PHOTOS: Iconic aircraft at 19 Wing Comox entrance undergoes facelift

A CF-101 Voodoo sits at the front entrance to 19 Wing Comox. Photo courtesy Department of National Defence
The CF-101 Voodoo at the front entrance to 19 Wing Comox is covered by a protective tarp while restoration work continues. Photo by Terry Farrell
Rob Saywell, of Saywell Developments, scrubs the fuselage of the CF-101 Voodoo. Photo by Steve Perry.
Rob Saywell, of Saywell Developments, scrubs the fuselage of the CF-101 Voodoo. Photo by Steve Perry.
“One-O-One” was the shorthand nickname for the McDonnell CF-101 Voodoo, a twin engined, two crew jet interceptor. Designed to carry fuel and weapons over long ranges, this escort fighter was a brute of an Aircraft. The RCAF acquired this Aircraft after the infamous cancellation of the Avro Arrow program in 1959. Photo courtecy DND

Driving up to the entrance to 19 Wing Comox lately, it’s hard not to notice that the historic aircraft at the gates is completely under wraps.

So what is happening?

The CF-101 Voodoo aircraft at the entrance to 19 Wing Comox is in the process of receiving a well-deserved facelift and some TLC.

The Voodoo is the focal point of the entry to Canadian Forces Base Comox, making the visit to 19 Wing Comox memorable to military and civilian visitors alike.

After putting the project to tender, the winning bid by Saywell Construction meant that the Voodoo restoration could start in early 2020. All the work is being done in situ, at the front gate to the Wing, to minimize the stress to the aging metal frame. The restoration work is set to finish at the end of March, 2020.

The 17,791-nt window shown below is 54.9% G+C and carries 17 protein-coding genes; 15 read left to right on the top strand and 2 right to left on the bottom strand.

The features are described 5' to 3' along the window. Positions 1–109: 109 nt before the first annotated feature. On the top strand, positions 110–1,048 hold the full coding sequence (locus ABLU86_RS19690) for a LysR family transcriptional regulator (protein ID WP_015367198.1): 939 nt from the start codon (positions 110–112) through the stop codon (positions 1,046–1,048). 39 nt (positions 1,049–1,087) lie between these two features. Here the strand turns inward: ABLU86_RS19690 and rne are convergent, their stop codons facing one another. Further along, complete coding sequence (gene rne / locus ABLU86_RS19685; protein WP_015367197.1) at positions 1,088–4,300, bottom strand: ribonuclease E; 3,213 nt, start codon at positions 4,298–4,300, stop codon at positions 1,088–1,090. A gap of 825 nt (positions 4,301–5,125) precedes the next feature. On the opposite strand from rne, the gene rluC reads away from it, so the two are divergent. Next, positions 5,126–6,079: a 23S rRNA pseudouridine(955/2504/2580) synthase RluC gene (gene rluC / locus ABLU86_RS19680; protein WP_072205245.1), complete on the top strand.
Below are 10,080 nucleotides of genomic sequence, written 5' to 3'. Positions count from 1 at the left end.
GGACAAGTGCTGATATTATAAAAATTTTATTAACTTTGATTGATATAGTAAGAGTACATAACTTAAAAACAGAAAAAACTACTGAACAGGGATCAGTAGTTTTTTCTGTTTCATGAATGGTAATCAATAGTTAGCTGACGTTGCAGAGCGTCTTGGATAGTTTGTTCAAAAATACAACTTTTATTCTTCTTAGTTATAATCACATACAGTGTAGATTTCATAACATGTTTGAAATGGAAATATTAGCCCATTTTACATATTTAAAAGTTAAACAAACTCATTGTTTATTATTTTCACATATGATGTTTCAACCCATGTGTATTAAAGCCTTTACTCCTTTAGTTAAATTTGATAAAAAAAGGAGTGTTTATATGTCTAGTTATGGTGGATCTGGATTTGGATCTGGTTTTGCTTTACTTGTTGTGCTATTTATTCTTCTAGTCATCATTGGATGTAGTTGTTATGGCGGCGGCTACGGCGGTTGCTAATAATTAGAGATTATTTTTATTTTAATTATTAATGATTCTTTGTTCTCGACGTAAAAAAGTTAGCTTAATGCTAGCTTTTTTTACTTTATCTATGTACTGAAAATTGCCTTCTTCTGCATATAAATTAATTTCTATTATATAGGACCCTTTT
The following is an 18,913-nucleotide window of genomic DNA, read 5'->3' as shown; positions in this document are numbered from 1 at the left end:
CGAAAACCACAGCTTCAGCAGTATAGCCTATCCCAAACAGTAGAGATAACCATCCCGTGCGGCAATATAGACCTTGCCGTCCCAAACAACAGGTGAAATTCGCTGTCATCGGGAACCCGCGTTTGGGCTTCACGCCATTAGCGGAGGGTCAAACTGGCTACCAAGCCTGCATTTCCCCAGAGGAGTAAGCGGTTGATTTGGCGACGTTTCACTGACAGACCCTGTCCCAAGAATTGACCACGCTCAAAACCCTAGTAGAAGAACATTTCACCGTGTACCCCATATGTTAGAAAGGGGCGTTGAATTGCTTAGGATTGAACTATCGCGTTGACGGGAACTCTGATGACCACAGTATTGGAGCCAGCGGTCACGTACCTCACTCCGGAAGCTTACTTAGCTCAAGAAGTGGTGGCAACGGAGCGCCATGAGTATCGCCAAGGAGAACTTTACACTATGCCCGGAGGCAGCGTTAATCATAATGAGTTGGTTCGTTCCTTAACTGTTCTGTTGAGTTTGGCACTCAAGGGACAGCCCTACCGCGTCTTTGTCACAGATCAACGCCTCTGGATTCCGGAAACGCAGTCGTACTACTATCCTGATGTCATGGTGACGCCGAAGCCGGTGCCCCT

The Voodoo was due for a refurbishment as the weather of the Comox Valley significantly impacted the paint on the aircraft. To help protect this icon of Canadian aviation history, the aircraft and pedestal will be wrapped with a vinyl coating. This vinyl coating will have a computer-generated image that mirrors the existing paint scheme.

The Comox Air Force Museum notes that the CF-101 Voodoo was acquired by the RCAF in 1961 and was active at CFB Comox with the 409 Tactical Fighter Squadron, the ‘Nighthawks’ (now located at CFB Cold Lake). With twin-engines and two crew members (a pilot and navigator), its high speed, extreme combat radius, exceptional climb performance, and ability to operate at great heights gave the Voodoo unusual striking power.

The Voodoo served as an integral part of Canada’s contribution to NORAD (North American Air Defence Command). In 1984, after more than 20 years of service operating out of Comox, the Voodoo was retired.

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